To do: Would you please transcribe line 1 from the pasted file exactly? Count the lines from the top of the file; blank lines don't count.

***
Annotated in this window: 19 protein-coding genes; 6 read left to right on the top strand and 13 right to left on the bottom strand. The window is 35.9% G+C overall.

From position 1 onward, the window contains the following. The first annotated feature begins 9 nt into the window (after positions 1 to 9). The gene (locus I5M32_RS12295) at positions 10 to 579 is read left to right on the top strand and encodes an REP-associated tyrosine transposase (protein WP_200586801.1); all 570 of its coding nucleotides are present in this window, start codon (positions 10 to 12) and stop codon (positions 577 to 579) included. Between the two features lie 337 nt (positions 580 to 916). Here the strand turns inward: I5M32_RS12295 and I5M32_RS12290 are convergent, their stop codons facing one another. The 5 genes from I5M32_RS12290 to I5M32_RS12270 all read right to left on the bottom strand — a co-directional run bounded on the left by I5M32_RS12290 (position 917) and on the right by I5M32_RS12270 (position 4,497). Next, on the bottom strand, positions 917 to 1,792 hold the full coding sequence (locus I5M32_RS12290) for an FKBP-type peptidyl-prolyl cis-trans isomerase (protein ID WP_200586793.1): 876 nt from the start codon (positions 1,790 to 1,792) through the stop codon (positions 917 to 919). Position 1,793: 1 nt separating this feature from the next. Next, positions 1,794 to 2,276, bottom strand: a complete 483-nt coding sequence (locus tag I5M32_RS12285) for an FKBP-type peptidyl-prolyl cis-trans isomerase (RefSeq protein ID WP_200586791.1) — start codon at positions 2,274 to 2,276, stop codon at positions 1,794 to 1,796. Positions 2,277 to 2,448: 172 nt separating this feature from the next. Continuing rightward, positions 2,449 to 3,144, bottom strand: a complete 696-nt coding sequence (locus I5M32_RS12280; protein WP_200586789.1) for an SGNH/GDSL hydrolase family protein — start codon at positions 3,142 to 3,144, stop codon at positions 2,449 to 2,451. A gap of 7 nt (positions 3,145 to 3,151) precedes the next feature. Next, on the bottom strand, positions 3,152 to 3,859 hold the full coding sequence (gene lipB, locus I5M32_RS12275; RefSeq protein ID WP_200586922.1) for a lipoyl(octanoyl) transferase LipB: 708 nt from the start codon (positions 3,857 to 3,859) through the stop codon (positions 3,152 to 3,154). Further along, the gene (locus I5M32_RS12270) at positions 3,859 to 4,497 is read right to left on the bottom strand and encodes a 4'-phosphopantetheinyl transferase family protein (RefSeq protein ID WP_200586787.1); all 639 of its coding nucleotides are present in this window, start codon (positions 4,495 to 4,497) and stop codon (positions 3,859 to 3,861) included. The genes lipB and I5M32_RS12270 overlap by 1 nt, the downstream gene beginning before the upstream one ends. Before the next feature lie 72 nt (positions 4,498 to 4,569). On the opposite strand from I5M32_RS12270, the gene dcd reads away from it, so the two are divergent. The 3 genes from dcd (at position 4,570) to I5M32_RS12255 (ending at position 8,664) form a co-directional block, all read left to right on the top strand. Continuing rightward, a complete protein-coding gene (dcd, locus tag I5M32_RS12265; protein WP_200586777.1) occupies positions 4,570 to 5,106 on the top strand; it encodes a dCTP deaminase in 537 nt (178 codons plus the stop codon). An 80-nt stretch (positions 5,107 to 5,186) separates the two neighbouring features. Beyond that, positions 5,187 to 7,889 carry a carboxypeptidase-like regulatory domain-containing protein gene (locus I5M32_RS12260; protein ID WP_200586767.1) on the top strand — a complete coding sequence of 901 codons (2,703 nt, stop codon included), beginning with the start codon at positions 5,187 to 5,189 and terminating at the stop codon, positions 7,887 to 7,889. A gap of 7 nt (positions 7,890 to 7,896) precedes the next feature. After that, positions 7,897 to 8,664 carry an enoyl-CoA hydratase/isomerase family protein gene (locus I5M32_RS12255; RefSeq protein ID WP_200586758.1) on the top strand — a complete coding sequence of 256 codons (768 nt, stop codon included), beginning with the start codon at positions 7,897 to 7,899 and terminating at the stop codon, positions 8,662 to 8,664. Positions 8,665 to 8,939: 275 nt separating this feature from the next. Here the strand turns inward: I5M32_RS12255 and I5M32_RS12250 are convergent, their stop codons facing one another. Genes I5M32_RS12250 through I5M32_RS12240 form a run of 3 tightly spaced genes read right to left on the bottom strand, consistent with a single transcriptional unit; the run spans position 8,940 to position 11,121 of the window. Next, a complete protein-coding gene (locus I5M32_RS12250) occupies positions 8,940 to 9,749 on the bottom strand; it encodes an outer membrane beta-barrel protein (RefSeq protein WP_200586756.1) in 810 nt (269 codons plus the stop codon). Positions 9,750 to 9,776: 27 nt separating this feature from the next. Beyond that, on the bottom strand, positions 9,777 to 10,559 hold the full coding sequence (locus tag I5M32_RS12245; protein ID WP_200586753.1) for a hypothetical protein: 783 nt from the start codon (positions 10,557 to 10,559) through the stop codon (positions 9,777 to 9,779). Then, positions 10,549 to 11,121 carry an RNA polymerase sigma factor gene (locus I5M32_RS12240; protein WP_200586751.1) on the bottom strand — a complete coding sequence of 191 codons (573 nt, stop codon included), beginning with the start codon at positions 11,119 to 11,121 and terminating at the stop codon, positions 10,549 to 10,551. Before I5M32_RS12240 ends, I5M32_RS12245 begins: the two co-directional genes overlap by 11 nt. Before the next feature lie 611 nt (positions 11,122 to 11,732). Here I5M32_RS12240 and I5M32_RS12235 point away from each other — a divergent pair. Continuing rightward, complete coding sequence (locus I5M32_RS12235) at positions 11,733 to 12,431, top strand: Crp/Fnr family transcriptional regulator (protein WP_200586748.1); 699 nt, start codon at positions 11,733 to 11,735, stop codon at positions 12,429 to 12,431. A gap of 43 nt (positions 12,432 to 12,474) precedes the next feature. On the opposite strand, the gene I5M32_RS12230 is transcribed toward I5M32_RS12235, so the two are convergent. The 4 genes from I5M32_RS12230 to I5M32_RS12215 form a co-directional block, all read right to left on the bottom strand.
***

Annotated in this window: 19 protein-coding genes; 6 read left to right on the top strand and 13 right to left on the bottom strand. The window is 35.9% G+C overall.